11. Edwards U, Rogall T, Blöcker H, Emde M, Böttger EC. Isolation and direct complete nucleotide determination of entire genes. Characterization of a gene coding for 16S ribosomal RNA. Nucleic Acids Res. 1989;17(19):7843–53.View ArticlePubMedPubMed CentralGoogle Scholar
  12. Woese CR, Kandler O, Wheelis ML. Towards a natural system of organisms: proposal for the domains Archaea, Bacteria, and Eucarya. Proc Natl Acad Sci U S A. 1990;87(12):4576–9.View ArticlePubMedPubMed CentralGoogle Scholar
  13. Stackebrandt E, Rainey FA, Ward-Rainey NL. Proposal for a new hierarchic classification system, Actinobacteria classis nov. Int J Syst Bacteriol. 1997;47(2):479–91.View ArticleGoogle Scholar
  14. Buchanan R. Studies in the nomenclature and classification of the bacteria: II. The primary subdivisions of the schizomycetes. J Bacteriol. 1917;2(2):155.PubMedPubMed CentralGoogle Scholar
  15. Pribram E. A contributionto the classification of microörganisms. J Bacteriol. 1929;18(6):361.PubMedPubMed CentralGoogle Scholar
  16. Altschul SF, Gish W, Miller W, Myers EW, Lipman DJ. Basic local alignment search tool. J Mol Biol. 1990;215(3):403–10.View ArticlePubMedGoogle Scholar
  17. Busee HJ. Review of the taxonomy of the genus Arthrobacter, emendation of the genus Arthrobacter sensu lato, proposal to reclassify selected species of the genus Arthrobacter in the novel genera Glutamicibacter gen. nov., Paeniglutamicibacter gen. nov., Pseudoglutamicibacter gen. nov., Paenarthrobacter gen. nov. and Pseudoarthrobacter gen. nov, and emended description of Arthrobacter roseus. Int J Syst Evol Microbiol. 2016;66:9–37.View ArticleGoogle Scholar
  18. Funke G, Hutson RA, Bernard KA, Pfyffer GE, Wauters G, Collins MD. Isolation of Arthrobacter spp. from clinical specimens and description of Arthrobacter cumminsii sp. nov. and Arthrobacter woluwensis sp. nov. J Clin Microbiol. 1996;34(10):2356–63.PubMedPubMed CentralGoogle Scholar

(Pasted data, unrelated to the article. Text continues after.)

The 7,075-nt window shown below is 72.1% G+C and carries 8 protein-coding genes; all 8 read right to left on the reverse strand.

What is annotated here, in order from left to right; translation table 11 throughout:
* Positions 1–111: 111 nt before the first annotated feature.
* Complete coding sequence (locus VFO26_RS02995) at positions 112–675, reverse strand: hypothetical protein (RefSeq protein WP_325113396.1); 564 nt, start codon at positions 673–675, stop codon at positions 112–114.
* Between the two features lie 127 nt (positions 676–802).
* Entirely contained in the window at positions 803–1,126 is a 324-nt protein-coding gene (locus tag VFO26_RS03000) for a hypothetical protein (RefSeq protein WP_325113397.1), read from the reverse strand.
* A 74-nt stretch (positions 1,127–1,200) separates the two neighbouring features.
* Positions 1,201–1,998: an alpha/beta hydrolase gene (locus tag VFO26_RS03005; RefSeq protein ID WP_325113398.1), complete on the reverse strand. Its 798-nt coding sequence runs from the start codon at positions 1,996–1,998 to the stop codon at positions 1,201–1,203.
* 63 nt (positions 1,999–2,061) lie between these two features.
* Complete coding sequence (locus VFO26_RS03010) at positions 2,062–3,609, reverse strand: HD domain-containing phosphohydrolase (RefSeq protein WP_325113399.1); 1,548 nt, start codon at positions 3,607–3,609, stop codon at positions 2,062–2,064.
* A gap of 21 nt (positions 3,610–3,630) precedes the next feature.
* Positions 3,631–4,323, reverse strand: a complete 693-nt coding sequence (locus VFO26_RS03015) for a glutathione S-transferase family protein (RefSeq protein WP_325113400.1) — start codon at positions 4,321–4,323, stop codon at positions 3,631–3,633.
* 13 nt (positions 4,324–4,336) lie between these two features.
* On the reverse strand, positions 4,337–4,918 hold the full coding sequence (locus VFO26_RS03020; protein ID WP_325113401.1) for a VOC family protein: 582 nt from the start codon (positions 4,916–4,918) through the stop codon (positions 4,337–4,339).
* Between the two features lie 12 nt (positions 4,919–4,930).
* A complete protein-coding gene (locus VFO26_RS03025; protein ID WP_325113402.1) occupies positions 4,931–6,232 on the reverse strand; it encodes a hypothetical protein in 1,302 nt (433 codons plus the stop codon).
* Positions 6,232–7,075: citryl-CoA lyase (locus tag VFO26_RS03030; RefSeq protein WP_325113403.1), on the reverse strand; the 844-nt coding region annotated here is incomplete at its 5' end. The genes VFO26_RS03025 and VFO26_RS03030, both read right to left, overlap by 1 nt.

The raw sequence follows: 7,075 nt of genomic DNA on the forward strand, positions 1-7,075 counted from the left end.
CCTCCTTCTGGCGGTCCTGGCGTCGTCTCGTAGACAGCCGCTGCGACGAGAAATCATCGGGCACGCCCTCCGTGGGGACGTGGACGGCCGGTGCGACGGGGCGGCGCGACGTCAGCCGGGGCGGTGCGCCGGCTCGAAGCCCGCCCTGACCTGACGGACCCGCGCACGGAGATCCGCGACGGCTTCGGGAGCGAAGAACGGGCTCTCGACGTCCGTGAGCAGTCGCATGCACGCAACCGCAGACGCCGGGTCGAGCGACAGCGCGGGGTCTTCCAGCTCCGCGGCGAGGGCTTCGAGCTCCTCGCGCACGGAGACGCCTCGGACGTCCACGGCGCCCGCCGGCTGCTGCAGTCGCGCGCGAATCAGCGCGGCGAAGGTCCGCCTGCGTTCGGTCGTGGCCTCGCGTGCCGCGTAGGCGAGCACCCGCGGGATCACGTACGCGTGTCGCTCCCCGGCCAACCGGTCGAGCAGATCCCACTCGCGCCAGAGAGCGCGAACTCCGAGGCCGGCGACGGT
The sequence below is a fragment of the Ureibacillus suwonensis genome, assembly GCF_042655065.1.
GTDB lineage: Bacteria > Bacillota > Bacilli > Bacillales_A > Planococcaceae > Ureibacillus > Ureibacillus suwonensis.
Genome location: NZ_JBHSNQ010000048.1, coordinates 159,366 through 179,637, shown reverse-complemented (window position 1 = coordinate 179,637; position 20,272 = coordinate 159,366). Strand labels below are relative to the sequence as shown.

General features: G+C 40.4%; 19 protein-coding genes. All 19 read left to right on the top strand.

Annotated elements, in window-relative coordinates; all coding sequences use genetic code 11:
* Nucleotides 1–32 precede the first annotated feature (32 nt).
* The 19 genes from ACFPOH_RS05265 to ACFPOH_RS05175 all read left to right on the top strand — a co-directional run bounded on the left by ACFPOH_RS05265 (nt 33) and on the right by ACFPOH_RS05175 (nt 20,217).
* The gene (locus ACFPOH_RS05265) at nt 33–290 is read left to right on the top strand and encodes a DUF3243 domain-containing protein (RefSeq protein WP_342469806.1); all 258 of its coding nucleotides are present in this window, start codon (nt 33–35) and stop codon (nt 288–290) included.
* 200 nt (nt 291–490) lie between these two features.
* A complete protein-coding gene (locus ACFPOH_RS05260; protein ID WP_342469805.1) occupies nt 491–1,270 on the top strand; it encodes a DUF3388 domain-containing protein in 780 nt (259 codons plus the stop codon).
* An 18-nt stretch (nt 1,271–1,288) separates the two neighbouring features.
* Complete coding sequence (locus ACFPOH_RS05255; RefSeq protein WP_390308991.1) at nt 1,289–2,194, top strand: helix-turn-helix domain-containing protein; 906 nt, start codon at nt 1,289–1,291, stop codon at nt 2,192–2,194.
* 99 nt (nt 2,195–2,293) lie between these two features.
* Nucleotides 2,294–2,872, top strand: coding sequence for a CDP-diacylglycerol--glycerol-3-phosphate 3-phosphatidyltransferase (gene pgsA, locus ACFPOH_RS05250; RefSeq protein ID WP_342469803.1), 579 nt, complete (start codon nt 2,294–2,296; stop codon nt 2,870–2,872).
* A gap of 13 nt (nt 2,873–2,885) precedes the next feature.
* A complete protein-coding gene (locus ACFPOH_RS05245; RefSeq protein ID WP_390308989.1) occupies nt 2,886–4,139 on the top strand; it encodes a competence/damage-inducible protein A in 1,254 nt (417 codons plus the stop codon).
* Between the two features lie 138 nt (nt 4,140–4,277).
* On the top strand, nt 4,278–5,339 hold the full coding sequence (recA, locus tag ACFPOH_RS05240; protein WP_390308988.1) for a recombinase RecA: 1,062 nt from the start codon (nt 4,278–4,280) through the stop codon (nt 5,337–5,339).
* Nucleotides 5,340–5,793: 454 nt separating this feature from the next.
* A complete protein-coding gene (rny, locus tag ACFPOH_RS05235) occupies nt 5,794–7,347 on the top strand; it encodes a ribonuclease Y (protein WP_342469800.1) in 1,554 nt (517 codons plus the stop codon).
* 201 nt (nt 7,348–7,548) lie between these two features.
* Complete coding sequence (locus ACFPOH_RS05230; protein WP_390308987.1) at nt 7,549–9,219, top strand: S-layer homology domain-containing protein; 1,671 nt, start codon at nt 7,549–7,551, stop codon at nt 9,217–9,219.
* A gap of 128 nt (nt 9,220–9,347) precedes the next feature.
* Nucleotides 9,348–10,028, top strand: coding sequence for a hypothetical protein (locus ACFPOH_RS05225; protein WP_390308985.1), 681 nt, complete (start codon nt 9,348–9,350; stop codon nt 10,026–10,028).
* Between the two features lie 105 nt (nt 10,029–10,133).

19. Borodina E, Kelly DP, Schumann P, Rainey FA, Ward-Rainey NL, Wood AP. Enzymes of dimethylsulfone metabolism and the phylogenetic characterization of the facultative methylotrophs Arthrobacter sulfonivorans sp. nov., Arthrobacter methylotrophus sp. nov., and Hyphomicrobium sulfonivorans sp. nov. Arch Microbiol. 2002;177(2):173–83.View ArticlePubMedGoogle Scholar
  20. Heyrman J, Verbeeren J, Schumann P, Swings J, De Vos P. Six novel Arthrobacter species isolated from deteriorated mural paintings. Int J Syst Evol Microbiol. 2005;55(4):1457–64.View ArticlePubMedGoogle Scholar
  21. Chang H, Bae J, Nam Y, Kwon H, Park JR, Shin K, et al. Arthrobacter subterraneus sp. nov., isolated from deep subsurface water of the South Coast of Korea. J Microbiol Biotechnol. 2007;17(11):1875.PubMedGoogle Scholar
  22. Kageyama A, Morisaki K, Ōmura S, Takahashi Y. Arthrobacter oryzae sp. nov. and Arthrobacter humicola sp. nov. Int J Syst Evol Microbiol. 2008;58(1):53–6.View ArticlePubMedGoogle Scholar
  23. Ding L, Hirose T, Yokota A. Four novel Arthrobacter species isolated from filtration substrate. Int J Syst Evol Microbiol. 2009;59(4):856–62.View ArticlePubMedGoogle Scholar
  24. Reddy G, Aggarwal R, Matsumoto G, Shivaji S. Arthrobacter flavus sp. nov., a psychrophilic bacterium isolated from a pond in McMurdo Dry Valley, Antarctica. Int J Syst Evol Microbiol. 2000;50(4):1553–61.View ArticlePubMedGoogle Scholar
  25. Zhang J, Ma Y, Yu H. Arthrobacter cupressi sp. nov., a novel actinomycete isolated from the rhizosphere soil of Cupressus sempervirens. Int J Syst Evol Microbiol. 2012. doi:10.1099/ijs.0.036889-0.
  26. Tamura K, Stecher G, Peterson D, Filipski A, Kumar S. MEGA6: molecular evolutionary genetics analysis version 6.0. Mol Biol Evol. 2013;30(12):2725–9.View ArticlePubMedPubMed CentralGoogle Scholar
  27. Tamura K, Nei M. Estimation of the number of nucleotide substitutions in the control region of mitochondrial DNA in humans and chimpanzees. Mol Biol Evol. 1993;10(3):512–26.PubMedGoogle Scholar